China’s next defense buildup: mandatory military training for students

The proposed legislation aims to raise awareness about the importance of protecting our homeland.

China is promoting national defense awareness among children as early as elementary school, under proposed legislation which would require military training in high schools and universities.

According to a draft revision of the National Defense Education Law, the goal is to teach “theory and knowledge associated with national defence” to all members.

As tensions between the U.S. and Taiwan over the South China Sea rise, the government is amending the law for first time in 2018. Some universities already allow students to train using live ammunition and tanks.


The Standing Committee of the National People’s Congress read the draft for the first time late last month. It has now been made available to the public for comment.

The draft states that elementary school students should be taught about national defense. The draft calls for the middle schoolers to be taught basic skills and knowledge, while university and high school students will undergo military training. The government and People’s Liberation Army will guide this education and training.

Local governments will have to include the costs of defense education in their budgets. Violations of the law would be punished by state agencies, universities and organizations.

The aim of the campaign is to raise public awareness that war may break out, and make it easier for them to be mobilized in an emergency. This was stated by Masafumi iida at Japan’s National Institute for Defense Studies. She specializes in Chinese security and foreign policies.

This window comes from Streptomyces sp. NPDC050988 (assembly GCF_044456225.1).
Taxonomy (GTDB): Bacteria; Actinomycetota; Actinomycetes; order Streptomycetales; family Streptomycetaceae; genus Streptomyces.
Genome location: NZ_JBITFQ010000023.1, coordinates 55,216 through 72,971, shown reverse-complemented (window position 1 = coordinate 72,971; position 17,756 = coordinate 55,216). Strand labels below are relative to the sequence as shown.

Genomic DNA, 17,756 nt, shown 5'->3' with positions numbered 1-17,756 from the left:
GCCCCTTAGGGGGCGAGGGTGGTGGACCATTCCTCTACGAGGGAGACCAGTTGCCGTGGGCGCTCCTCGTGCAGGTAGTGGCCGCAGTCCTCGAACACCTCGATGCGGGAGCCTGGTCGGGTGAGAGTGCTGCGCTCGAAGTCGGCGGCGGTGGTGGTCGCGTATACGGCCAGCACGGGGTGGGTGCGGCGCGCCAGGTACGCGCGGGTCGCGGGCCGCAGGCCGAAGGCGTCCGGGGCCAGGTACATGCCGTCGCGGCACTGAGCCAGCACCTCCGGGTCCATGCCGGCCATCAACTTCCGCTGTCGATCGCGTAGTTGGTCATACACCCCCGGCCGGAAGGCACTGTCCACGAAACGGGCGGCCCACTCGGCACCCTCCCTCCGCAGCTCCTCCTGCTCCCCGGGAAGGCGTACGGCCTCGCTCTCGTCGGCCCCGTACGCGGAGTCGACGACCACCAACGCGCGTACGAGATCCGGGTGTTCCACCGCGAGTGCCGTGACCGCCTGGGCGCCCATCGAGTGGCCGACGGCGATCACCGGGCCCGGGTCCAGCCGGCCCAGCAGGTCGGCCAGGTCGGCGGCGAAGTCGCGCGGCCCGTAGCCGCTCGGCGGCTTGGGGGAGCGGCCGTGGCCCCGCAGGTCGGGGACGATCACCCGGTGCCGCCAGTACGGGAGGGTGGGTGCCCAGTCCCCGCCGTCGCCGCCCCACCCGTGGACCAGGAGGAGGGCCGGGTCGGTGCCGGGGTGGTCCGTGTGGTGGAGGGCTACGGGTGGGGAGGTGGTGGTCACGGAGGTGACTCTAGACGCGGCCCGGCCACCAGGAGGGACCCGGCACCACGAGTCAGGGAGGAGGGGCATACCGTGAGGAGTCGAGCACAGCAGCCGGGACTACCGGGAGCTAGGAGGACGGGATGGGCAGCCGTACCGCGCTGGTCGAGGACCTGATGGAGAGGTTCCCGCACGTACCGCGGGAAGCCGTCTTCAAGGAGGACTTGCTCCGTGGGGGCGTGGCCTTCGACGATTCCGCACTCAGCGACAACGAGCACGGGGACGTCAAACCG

The Standing Committee will continue to discuss the proposed amendments. It meets in principle every two months. Legislation could be passed as soon as this year.

In July, Fuzhou University hosted a military skill competition across the Strait of Taiwan in China’s Fujian Province. Around 500 students competed at target shooting, first aid and hand grenade tossing.

China Central Television (CCTV), reported on a tank and armored personnel carrier exercise at a Guangxi Autonomous Region university. In some schools, new students are required to crawl through mud and fire rocket launchers.

China has also tried to recruit talent from all medical schools in the country. During a March visit to the Army Medical University, President Xi Jinping urged staff and students to work on the battlefield and build a world-class army school.

Recruitment of tech talent is another goal for expanding national defense education. As China rushes towards modernizing its military, experts in artificial intelligence and robotics are in high demand. Xi called these “emerging fields” in March, and asked for the military to strengthen its capabilities in them.

Iida stated that “for Chinese university leaders, earning approval from the Communist Party depends on how many good students they can send to their military.”

The revised conscription regulations in China that went into effect on May 20, 2023, state that university students are eligible to be called up. The universities are responsible for recruiting students to serve in the military. Students can now be drafted in either their hometown or their school.

According to the People’s Liberation Army Daily, the number of Chinese students who applied to join the military by 2020 exceeded 1.2 million. This is a six-fold increase in seven years. Sign-up incentives are provided by local government. Beijing, for instance, offers tuition assistance, medical insurance, and employment upon discharge from the military.